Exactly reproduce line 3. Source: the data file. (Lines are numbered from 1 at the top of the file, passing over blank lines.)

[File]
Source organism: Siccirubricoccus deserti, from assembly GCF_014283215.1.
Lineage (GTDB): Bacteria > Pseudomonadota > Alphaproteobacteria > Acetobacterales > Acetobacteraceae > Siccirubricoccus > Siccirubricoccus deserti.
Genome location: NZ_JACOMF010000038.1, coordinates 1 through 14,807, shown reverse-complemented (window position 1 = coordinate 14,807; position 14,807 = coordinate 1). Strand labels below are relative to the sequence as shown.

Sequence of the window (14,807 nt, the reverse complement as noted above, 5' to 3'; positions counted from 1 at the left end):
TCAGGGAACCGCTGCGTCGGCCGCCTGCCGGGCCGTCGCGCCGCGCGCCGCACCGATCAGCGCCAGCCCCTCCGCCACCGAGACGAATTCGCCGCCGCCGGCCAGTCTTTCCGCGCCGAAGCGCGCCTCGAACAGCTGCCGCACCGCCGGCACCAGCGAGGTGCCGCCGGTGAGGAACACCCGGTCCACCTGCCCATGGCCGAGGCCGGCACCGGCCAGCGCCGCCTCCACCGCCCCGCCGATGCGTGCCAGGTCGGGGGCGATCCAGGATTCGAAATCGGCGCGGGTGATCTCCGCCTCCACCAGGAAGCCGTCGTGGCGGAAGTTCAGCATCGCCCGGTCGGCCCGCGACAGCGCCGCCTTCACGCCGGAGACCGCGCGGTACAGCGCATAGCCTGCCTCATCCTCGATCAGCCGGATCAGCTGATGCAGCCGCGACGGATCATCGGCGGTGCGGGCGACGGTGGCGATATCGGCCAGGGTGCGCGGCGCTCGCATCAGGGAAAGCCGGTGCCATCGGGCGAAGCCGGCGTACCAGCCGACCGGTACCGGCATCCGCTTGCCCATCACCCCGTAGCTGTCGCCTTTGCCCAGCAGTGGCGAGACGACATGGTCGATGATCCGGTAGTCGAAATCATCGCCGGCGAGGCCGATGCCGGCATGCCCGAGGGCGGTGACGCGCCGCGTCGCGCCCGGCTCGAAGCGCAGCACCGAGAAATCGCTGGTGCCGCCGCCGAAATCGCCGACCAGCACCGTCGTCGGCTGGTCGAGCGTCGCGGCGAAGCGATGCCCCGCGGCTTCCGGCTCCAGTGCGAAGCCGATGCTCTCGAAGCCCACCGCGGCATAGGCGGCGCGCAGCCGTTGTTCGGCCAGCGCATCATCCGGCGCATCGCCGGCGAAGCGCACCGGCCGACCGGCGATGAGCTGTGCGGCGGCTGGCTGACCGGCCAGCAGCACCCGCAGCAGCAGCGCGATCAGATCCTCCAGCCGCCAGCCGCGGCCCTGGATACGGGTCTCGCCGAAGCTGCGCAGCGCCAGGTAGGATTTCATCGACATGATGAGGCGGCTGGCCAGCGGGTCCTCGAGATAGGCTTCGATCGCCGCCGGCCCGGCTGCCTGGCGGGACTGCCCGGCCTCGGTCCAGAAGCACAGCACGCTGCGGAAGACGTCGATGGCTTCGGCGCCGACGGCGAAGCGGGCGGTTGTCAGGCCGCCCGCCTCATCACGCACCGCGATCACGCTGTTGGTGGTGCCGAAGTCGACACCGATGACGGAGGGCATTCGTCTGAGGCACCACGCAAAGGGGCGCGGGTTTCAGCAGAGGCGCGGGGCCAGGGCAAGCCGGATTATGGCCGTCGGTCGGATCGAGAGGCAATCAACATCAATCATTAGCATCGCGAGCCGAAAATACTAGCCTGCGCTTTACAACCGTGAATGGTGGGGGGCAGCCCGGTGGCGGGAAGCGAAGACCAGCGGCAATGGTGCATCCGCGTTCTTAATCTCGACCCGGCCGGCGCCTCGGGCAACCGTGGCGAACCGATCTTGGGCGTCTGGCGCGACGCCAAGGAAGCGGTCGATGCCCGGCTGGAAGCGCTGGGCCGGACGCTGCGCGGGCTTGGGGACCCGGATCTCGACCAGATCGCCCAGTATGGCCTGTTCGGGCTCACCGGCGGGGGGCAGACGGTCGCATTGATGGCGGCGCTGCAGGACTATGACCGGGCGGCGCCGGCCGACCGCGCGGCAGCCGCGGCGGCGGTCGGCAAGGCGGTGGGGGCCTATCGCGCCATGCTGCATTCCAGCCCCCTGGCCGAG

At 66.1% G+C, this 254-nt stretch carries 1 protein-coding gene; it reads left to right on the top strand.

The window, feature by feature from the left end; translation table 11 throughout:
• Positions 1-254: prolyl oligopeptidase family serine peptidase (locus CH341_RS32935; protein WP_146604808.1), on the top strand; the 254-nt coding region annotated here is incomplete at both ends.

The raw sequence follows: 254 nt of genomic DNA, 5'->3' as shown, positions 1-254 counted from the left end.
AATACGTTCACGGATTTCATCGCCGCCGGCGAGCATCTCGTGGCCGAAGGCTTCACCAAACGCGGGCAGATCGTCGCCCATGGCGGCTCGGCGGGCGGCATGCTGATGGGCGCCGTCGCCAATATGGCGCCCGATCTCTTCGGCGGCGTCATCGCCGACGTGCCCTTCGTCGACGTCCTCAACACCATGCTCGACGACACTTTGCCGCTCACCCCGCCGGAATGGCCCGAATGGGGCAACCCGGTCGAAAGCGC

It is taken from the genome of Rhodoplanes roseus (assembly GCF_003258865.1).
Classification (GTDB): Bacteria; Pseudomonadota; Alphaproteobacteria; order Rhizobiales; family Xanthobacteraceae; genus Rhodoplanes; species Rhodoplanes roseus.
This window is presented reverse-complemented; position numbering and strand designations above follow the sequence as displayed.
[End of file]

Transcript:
Genome location: NZ_JACOMF010000038.1, coordinates 1 through 14,807, shown reverse-complemented (window position 1 = coordinate 14,807; position 14,807 = coordinate 1). Strand labels below are relative to the sequence as shown.